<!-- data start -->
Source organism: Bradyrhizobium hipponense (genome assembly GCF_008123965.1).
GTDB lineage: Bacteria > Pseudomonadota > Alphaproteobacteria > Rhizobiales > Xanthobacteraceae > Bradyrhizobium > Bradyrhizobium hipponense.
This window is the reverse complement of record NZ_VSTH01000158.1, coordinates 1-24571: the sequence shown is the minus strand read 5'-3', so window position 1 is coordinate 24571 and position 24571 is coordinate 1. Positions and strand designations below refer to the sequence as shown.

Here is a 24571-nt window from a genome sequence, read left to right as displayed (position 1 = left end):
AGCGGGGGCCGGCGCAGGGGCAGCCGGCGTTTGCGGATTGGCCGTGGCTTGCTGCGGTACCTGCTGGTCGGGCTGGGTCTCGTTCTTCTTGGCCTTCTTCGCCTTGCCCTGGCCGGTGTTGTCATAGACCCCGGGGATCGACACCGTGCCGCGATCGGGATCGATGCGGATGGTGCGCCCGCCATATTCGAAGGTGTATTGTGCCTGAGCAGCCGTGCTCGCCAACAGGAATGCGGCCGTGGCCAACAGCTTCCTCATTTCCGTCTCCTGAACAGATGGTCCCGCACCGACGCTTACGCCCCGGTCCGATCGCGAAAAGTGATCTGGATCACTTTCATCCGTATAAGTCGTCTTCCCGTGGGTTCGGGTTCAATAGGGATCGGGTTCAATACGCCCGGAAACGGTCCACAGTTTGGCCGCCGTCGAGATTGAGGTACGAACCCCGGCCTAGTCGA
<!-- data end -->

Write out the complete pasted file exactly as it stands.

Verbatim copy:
Source organism: Bradyrhizobium hipponense (genome assembly GCF_008123965.1).
GTDB lineage: Bacteria > Pseudomonadota > Alphaproteobacteria > Rhizobiales > Xanthobacteraceae > Bradyrhizobium > Bradyrhizobium hipponense.
This window is the reverse complement of record NZ_VSTH01000158.1, coordinates 1-24571: the sequence shown is the minus strand read 5'-3', so window position 1 is coordinate 24571 and position 24571 is coordinate 1. Positions and strand designations below refer to the sequence as shown.

Here is a 24571-nt window from a genome sequence, read left to right as displayed (position 1 = left end):
AGCGGGGGCCGGCGCAGGGGCAGCCGGCGTTTGCGGATTGGCCGTGGCTTGCTGCGGTACCTGCTGGTCGGGCTGGGTCTCGTTCTTCTTGGCCTTCTTCGCCTTGCCCTGGCCGGTGTTGTCATAGACCCCGGGGATCGACACCGTGCCGCGATCGGGATCGATGCGGATGGTGCGCCCGCCATATTCGAAGGTGTATTGTGCCTGAGCAGCCGTGCTCGCCAACAGGAATGCGGCCGTGGCCAACAGCTTCCTCATTTCCGTCTCCTGAACAGATGGTCCCGCACCGACGCTTACGCCCCGGTCCGATCGCGAAAAGTGATCTGGATCACTTTCATCCGTATAAGTCGTCTTCCCGTGGGTTCGGGTTCAATAGGGATCGGGTTCAATACGCCCGGAAACGGTCCACAGTTTGGCCGCCGTCGAGATTGAGGTACGAACCCCGGCCTAGTCGA